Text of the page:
How MAAS alum and food historian Anny Gaul studies cookbooks
By Vicki Valosik
Cookbooks can teach us how to braise a lamb shank, thicken a sauce, or bake a perfect pie crust. But for MAAS alum Anny Gaul (’12), a cultural historian of food and gender, they can do so much more. “Cookbooks can tell us something significant about norms and ideals, what is good taste, what is good food, and how those questions are connected to who we are as a nation,” says Gaul.
That is an argument Gaul explores in her recent Global Food History article “From Kitchen Arabic to Recipes for Good Taste: Nation, Empire, and Race in Egyptian Cookbooks.” In Gaul’s paper, which earned her the Global Food History Prize for an Emerging Food Historian, she takes a deep dive into a unique literary sub-genre: cookbooks written by Egyptian women between the 1880s and 1950s. This was a period in Egypt, says Gaul, when female literacy was on the rise, girls were going to school in greater numbers, and women were beginning to pursue degrees abroad. Domestic science was a popular choice, with programs in England and Europe training female students to run efficient and modern home kitchens. A cohort of these women returned to Egypt to author cookbooks that would become widely influential, finding receptive audiences among the country’s emerging middle-class housewives, as well as the public education system, which often adopted their books as home economics texts.
Gaul’s first introduction to this genre of cookbooks was at a book market in Cairo. She was searching for inspiration for a dissertation topic combining food studies, Arabic, and gender when a bookseller told her about the iconic cookbook author Nazira Niqula. Gaul soon learned that Niqula was just one, albeit the most famous, among many female cookbook authors of the era whose books promoted “modern” methods and dishes. Their books “articulated to women the relatively new idea that their role in nourishing and forming the nation was deeply important,” says Gaul, “and that what they cook really matters to public life and the thriving of their society.” Recipes from Europe and Bilad al-Sham (the Arabic-speaking provinces of the former Ottoman Empire), dominate the cookbooks while foods from Arabic-speaking parts of Africa are nearly absent. Although this may not be an accurate reflection of what people were actually eating, says Gaul, the push toward Western or “modern” cooking, selectively defined, was indicative of broader political and social trends. “People were working out what it meant to be a modern Arab Egyptian, and nationalists and intellectuals were making arguments about Egypt’s place in the world.” Yet despite their value as primary sources, these cookbooks can be nearly impossible to find in Egyptian archives and libraries. Gaul has had to rely instead on Cairo’s booksellers to help her, over multiple trips to the region, develop her own private research collection. Now the owner of more than two dozen of these cookbooks, Gaul plans to make them available to other researchers by donating her collection to the Cairo-based history organization Women in Memory Forum.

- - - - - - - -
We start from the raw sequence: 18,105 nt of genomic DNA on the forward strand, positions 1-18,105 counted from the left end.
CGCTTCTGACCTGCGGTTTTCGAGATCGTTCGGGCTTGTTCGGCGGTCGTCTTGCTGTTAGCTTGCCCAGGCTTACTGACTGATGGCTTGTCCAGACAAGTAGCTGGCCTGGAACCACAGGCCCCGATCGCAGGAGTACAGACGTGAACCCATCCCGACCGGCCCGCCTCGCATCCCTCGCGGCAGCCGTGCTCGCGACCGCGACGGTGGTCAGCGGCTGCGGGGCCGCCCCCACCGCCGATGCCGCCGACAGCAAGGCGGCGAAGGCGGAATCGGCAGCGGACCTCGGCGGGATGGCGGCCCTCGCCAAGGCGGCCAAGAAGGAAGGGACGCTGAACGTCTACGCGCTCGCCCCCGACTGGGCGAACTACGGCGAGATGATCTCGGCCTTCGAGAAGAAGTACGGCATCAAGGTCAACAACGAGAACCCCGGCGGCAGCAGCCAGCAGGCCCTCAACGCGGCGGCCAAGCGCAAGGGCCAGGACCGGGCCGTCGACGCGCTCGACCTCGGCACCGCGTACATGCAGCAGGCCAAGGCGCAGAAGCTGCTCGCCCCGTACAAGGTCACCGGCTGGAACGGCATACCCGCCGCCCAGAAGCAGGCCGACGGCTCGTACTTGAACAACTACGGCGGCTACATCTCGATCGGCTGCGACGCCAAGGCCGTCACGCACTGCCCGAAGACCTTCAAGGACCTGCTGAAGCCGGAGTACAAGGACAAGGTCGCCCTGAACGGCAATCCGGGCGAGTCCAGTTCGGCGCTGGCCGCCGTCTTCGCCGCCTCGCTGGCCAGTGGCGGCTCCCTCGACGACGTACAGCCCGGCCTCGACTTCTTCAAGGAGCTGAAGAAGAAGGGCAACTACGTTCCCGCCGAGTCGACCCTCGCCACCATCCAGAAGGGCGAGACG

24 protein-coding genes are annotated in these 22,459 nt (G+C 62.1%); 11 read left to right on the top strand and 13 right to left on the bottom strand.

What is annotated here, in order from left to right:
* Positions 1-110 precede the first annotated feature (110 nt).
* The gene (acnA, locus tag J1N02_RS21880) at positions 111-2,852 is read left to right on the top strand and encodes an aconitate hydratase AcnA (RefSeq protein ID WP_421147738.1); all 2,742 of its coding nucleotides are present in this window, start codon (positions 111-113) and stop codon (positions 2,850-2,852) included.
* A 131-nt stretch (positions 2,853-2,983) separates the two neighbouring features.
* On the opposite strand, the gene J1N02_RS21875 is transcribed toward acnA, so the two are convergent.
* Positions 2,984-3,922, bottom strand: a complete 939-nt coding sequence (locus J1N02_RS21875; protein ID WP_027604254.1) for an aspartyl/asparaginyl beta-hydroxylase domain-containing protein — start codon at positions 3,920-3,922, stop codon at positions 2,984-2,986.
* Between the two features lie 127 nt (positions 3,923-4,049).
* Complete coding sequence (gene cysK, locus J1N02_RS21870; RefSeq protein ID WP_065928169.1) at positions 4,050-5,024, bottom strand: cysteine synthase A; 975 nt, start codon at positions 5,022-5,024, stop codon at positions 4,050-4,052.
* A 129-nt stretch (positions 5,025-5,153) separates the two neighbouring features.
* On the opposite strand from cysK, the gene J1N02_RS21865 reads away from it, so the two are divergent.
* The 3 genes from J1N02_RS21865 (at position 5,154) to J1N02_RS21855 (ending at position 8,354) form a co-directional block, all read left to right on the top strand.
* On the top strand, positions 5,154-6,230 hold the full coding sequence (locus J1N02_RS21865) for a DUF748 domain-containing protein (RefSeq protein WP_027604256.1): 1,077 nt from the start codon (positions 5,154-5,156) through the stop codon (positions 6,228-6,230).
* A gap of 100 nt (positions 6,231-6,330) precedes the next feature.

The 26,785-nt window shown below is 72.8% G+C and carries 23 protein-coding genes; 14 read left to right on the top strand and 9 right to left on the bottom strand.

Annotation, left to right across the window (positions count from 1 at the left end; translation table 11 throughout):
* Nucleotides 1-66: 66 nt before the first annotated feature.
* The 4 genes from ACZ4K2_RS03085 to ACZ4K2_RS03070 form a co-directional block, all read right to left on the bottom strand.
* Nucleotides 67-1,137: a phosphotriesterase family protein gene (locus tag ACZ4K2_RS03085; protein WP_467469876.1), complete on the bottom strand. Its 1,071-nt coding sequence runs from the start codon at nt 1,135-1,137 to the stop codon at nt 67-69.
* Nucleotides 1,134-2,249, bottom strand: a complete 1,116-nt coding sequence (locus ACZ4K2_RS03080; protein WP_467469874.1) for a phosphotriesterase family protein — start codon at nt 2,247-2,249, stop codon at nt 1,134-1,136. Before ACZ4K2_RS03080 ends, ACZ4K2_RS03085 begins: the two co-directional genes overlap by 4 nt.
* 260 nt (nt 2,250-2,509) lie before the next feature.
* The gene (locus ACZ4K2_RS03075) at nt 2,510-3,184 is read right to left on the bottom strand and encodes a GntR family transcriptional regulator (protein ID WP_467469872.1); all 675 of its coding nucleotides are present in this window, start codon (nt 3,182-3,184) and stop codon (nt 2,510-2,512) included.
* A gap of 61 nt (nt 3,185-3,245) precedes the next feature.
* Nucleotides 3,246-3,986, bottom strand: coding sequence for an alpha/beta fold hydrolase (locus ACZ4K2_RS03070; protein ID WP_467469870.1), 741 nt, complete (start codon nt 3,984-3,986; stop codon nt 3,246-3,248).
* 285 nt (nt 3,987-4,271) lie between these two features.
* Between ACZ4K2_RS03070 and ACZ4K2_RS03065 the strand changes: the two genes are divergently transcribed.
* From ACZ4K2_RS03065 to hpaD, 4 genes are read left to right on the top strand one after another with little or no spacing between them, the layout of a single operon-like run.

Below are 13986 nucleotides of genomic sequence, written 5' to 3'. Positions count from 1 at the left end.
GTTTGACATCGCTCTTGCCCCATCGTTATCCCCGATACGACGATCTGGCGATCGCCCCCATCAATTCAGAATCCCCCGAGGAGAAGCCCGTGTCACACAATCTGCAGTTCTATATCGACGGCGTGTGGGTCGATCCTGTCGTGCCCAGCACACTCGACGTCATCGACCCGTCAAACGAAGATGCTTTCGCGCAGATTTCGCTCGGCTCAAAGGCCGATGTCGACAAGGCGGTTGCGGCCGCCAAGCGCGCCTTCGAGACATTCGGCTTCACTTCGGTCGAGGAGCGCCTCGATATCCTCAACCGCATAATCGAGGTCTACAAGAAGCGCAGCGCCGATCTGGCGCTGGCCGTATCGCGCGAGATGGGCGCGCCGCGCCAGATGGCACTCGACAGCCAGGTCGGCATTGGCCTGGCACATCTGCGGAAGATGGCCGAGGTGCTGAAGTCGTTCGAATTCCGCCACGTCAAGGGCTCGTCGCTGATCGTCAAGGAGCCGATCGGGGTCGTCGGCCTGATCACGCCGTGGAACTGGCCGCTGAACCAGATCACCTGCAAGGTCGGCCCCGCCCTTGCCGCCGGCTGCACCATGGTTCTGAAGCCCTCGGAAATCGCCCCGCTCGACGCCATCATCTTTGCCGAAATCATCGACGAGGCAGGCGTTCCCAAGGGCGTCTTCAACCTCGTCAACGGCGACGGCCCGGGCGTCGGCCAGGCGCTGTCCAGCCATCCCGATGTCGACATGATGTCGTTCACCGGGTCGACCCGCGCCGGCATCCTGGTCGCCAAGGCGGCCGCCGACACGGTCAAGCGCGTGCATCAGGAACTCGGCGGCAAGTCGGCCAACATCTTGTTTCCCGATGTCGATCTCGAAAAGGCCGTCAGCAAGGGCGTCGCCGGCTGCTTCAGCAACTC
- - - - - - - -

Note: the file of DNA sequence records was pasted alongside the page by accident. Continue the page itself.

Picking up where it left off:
Gaul first discovered the potential for using cookbooks as lenses into larger cultural phenomenon during the MAAS program when she wrote a paper on Israeli cookbooks and the extent to which they did (or did not) incorporate Palestinian and other Arab foods. Her interest in cookbooks isn’t strictly scholarly, however. An avid cook and prolific food blogger, Gaul has been known to say that “the best way to study a cookbook is to cook your way through it.” She credits her interest in cooking, as well as her egalitarian perspectives on food hierarchies, to her godmother, a self-taught chef who traveled the world cooking on private yachts. “She was well-versed in fancy continental European cooking,” says Gaul, “but also completely rejected the idea that that was a better or more sophisticated way or more worthy of study or eating than other cuisines in the world. Her perspective has absolutely informed the way I think about food.”
Following MAAS, Gaul earned her PhD from Georgetown’s Arabic and Islamic Studies Department and is now an assistant professor of Arabic Studies at the University of Maryland. Her forthcoming book manuscript will focus on a single ingredient—the tomato—and its rise to become Egypt’s most ubiquitous kitchen staple. Just has she has done with cookbooks, Gaul will demonstrate what this seemingly humble item reveals about ideas of nation, gender, class, and race—leaving readers with plenty to chew on.
Vicki Valosik is the CCAS Editorial Director.
This article first appeared in the Winter/Spring 2022 CCAS Newsmagazine.